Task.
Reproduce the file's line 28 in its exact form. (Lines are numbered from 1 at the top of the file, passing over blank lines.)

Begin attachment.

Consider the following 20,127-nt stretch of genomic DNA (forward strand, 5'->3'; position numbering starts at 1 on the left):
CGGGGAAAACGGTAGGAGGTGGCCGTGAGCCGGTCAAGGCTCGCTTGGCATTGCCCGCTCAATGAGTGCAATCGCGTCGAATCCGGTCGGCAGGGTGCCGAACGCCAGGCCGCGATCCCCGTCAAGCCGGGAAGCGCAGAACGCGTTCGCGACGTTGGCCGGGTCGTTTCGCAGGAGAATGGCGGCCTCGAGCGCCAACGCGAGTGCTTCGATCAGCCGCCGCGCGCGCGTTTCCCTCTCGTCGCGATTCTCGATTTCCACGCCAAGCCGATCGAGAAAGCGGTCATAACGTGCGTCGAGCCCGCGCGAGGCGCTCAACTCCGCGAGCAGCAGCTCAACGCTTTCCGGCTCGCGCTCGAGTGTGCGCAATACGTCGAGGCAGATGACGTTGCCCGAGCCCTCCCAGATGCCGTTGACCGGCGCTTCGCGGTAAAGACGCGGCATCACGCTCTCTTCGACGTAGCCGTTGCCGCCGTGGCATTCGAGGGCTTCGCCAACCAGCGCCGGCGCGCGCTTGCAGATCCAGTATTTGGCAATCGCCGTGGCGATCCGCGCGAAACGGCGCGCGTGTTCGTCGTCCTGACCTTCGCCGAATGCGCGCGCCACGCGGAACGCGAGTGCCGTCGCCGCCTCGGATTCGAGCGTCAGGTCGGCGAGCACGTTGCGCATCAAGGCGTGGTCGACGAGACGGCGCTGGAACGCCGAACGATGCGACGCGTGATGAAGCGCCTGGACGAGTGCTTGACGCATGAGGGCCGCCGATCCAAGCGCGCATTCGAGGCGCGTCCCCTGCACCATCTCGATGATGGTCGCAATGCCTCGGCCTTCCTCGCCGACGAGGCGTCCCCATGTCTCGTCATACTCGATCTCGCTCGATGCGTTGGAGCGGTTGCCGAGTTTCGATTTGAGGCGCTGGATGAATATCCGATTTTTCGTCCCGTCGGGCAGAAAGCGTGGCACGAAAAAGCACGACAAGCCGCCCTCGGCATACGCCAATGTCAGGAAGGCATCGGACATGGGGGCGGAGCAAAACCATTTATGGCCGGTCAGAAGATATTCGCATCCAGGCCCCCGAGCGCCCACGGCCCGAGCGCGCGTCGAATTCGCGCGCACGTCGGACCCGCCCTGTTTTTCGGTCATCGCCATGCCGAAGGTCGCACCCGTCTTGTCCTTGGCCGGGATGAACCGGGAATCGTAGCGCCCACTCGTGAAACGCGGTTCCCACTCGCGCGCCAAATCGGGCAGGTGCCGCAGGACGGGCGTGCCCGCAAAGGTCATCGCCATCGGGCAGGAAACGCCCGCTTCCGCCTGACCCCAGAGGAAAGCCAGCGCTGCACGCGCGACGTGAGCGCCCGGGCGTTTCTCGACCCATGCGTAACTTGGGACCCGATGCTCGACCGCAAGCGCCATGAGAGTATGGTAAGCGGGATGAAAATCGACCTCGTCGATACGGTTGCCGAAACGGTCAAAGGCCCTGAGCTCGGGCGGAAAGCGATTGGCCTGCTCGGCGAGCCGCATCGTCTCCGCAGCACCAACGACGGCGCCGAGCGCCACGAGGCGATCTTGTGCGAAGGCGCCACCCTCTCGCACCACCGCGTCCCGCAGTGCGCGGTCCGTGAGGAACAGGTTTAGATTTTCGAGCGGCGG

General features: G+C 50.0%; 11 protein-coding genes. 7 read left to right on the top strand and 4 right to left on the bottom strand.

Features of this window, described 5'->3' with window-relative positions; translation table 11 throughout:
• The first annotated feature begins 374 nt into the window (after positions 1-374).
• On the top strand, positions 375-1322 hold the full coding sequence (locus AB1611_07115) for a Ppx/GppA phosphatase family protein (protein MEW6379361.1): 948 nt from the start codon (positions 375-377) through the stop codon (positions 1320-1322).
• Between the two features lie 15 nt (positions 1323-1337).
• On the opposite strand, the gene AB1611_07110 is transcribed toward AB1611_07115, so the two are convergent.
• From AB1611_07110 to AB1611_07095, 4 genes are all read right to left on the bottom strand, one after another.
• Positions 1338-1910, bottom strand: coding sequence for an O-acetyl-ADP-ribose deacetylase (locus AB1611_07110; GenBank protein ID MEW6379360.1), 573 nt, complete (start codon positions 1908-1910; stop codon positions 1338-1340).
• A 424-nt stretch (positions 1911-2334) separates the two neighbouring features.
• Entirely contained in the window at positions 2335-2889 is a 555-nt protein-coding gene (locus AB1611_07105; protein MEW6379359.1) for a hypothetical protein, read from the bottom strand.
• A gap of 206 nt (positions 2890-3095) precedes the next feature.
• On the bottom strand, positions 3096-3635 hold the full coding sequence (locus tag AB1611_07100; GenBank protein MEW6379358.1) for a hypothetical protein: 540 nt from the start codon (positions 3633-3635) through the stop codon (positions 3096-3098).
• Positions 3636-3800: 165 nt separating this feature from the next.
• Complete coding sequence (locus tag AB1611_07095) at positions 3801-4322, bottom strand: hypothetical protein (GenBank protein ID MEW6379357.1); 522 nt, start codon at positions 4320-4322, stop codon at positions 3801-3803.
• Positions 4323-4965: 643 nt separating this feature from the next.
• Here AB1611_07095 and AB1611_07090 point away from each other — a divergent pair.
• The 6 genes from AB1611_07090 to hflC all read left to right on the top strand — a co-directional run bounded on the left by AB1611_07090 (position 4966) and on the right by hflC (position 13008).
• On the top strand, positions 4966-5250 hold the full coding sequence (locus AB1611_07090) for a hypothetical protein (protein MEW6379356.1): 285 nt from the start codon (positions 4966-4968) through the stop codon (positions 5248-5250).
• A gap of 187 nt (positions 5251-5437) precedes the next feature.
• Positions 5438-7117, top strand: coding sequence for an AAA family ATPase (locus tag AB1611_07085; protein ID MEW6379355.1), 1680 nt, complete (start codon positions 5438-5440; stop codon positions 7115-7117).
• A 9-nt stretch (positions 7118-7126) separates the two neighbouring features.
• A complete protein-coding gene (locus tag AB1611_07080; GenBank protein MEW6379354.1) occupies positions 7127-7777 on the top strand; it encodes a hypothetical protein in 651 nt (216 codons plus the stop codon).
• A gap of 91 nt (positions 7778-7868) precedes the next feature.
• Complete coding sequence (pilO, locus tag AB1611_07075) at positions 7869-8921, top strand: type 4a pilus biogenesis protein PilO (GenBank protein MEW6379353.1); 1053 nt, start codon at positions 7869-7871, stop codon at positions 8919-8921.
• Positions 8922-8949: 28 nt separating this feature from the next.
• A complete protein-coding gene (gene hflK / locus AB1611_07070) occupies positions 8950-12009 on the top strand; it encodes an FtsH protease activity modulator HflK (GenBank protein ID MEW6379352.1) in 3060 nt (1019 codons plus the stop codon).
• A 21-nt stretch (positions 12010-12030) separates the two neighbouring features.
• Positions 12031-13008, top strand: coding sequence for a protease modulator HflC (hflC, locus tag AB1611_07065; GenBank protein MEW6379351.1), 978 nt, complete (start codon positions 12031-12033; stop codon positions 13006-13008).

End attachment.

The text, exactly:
• A complete protein-coding gene (gene hflK / locus AB1611_07070) occupies positions 8950-12009 on the top strand; it encodes an FtsH protease activity modulator HflK (GenBank protein ID MEW6379352.1) in 3060 nt (1019 codons plus the stop codon).